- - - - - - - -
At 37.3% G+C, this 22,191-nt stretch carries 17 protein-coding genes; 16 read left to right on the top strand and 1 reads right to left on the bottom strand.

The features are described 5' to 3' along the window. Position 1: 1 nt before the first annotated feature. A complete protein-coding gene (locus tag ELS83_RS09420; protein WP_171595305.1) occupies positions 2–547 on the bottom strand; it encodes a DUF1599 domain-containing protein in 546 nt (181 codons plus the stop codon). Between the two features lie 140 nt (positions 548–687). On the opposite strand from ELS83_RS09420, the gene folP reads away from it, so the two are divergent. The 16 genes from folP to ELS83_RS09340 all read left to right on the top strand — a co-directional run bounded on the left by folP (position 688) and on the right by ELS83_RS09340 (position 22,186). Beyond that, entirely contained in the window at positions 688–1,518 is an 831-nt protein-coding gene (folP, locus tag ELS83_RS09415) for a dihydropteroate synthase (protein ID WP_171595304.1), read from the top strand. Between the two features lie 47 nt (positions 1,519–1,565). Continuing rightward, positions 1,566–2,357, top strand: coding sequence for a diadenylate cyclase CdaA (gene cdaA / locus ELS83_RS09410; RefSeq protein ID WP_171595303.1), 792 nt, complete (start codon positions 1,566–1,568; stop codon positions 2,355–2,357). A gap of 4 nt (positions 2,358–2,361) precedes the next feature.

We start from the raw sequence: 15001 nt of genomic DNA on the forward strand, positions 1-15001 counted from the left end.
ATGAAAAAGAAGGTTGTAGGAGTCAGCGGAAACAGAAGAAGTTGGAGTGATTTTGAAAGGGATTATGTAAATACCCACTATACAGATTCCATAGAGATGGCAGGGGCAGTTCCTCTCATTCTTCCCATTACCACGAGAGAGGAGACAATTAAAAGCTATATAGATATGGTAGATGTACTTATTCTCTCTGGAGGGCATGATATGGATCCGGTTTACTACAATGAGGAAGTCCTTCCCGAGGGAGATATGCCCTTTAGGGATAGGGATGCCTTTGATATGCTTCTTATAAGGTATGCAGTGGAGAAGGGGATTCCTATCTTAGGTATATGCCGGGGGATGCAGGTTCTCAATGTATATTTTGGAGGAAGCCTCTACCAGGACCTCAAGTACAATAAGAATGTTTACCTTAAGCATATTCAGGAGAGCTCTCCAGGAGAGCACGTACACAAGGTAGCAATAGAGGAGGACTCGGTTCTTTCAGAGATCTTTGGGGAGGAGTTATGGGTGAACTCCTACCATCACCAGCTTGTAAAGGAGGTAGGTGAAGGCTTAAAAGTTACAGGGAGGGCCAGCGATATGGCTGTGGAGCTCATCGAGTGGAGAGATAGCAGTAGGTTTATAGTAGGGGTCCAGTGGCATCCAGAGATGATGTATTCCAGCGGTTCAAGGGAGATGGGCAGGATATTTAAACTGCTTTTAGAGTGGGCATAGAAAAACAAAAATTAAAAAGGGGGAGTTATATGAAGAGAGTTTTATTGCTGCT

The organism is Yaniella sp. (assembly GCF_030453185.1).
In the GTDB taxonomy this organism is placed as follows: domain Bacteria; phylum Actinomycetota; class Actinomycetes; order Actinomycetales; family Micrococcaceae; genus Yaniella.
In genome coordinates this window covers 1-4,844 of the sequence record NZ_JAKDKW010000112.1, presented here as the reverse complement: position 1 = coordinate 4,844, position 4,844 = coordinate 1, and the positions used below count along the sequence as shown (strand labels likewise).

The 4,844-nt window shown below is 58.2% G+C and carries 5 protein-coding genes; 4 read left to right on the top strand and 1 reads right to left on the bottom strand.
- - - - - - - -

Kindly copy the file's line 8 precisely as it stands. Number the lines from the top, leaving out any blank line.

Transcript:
The 4,844-nt window shown below is 58.2% G+C and carries 5 protein-coding genes; 4 read left to right on the top strand and 1 reads right to left on the bottom strand.